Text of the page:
A son who showed up like a mirror reflecting all his worst fears.
A left hook, his son crumpled on the kitchen floor.
Tortured by clinging to a faith that betrayed him.
A restless angry God that he struggled to love.
And the fear! And the fear!
An insidious thought he could never truly own.
“Perhaps I am wrong”
Part of my morning practice is to read a page or two from James Hollis’s remarkable book Hauntings. On this particular day he was suggesting that everyone’s life has a core complex, a subterranean, archaic reflex that can regularly impact our current reactions and behaviours. I have known for a while that my own core complex has been my relationship with my father. It could colour my reaction to many situations causing either fight or flight depending on the trigger – similar responses that my father had often triggered.
I have learned how to live with this conflict; the wound is always there but how I react to it can be managed. This was not always the case as I remember once getting fired because in the moment I yelled at my boss “you don’t have a constructive bone in your body” when I thought he was being unduly critical. This was was actually a child’s response to his father rather than a reasoned adult to his superior. My past could haunt my present in a way that at the time I seemed unable to control.
Much time has passed since then and I have done an inordinate amount of exploration around my relationship with my dad and have over time learned to forgive him, believing that he had done the best he could under the circumstances. I felt curious about why I was revisiting this once again when I felt that I had completed my work around this issue.
Hollis was friends with the great poet Stephen Dunn who gave permission to share his story of his relationship with his father where a secret had permeated family life causing ongoing friction in the household and a complex to develop around secrecy. I sensed that much of Stephen’s healing came from writing about this. In a poem titled The Ghost, he writes, “An outgoing man, my father once held back a truth that would have rescued him from sadness. Now he roams my inheritance in every word I hear him speak. He vanishes, returns, no place for him in this entire world.”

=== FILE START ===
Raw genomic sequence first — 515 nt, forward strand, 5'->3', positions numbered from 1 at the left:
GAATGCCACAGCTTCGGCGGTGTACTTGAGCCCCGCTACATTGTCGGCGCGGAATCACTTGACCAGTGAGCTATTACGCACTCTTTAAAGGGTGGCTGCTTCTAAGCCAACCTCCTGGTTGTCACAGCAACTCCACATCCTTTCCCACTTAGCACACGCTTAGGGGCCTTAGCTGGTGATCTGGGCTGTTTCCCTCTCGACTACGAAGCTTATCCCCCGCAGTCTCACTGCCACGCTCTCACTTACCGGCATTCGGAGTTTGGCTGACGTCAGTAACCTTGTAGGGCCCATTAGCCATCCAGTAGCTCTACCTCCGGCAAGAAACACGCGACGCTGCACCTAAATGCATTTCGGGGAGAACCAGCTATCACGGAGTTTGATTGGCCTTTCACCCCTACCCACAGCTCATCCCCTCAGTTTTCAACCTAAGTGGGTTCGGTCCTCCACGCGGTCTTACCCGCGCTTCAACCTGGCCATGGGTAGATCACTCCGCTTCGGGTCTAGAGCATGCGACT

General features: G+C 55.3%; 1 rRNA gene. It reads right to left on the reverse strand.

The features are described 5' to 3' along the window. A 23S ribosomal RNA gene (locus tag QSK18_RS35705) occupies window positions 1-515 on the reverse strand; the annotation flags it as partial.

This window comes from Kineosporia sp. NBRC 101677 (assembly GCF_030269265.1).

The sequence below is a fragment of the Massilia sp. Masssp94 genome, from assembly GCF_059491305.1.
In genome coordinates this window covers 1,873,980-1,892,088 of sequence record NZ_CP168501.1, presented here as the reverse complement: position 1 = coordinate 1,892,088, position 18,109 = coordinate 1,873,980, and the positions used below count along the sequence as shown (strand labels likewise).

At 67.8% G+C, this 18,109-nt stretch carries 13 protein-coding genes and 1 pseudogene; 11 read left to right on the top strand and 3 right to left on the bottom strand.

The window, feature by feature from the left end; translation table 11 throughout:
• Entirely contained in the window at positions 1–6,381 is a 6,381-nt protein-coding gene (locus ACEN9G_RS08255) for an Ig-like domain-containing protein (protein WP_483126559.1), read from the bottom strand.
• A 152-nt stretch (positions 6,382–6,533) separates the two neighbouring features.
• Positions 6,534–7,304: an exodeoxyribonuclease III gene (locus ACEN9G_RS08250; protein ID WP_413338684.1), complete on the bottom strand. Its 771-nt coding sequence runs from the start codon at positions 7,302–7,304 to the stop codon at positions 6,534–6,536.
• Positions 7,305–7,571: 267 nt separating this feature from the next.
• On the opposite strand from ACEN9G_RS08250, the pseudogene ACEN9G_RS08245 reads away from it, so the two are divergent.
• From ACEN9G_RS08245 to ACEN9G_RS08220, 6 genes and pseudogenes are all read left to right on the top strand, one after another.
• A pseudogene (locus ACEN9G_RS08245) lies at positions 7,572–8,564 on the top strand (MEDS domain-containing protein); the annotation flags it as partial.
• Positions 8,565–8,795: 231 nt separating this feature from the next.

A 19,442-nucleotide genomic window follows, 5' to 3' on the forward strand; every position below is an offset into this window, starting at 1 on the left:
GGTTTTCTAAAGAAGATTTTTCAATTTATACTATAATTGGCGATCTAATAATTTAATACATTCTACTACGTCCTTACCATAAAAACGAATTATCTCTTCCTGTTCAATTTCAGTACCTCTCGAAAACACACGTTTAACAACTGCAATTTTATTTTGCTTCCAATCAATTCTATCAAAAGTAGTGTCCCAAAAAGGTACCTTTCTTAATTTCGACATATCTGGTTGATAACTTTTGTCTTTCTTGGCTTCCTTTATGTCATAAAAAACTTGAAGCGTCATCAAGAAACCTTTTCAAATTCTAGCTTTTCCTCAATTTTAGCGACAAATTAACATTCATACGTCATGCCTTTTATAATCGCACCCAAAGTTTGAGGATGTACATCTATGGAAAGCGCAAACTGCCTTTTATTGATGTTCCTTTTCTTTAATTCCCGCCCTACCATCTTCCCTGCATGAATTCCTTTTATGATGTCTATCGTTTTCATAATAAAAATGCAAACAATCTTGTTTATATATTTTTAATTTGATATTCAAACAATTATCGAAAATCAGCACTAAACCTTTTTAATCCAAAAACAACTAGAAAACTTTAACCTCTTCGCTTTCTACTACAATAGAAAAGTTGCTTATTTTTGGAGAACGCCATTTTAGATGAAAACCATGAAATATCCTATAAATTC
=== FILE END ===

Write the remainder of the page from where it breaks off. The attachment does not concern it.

Hollis suggests that only dialogue with such “stuff” provides release. I reflected on my journey and all the complexities derived from a father who could not accept his son the way he was. My disbelief in God at the age of 14 had become a wall as impenetrable as the ideological iron curtain that had developed between the west and the USSR after the war. Our relationship was forever strained as a result. He accused me as being “willful” as though it was a deliberate choice made to offend him.
As I mused about the past, I noticed words flowing up from somewhere deep within. Words, then phrases, then sentences that seemed to morph independent of the thinker into a poem. I stopped in wonder and surprise at what seemed a miracle. As I read the words I sensed I understood my father for the first time. Then I felt a piece of my personal puzzle slip into place reminding me of Dorriane Laux’s exquisite poem Break. “ we put the puzzle together piece by piece loving how each curved notch fits so sweetly with another.“
I realized that underneath this core complex I had unconsciously wanted to know why my father could not love me unconditionally. As I read the poem I could see how impossible I would be for him to express love to someone who mirrored all his worst fears. Suddenly I felt more at peace. It was as though the healing had shifted from my head to my heart.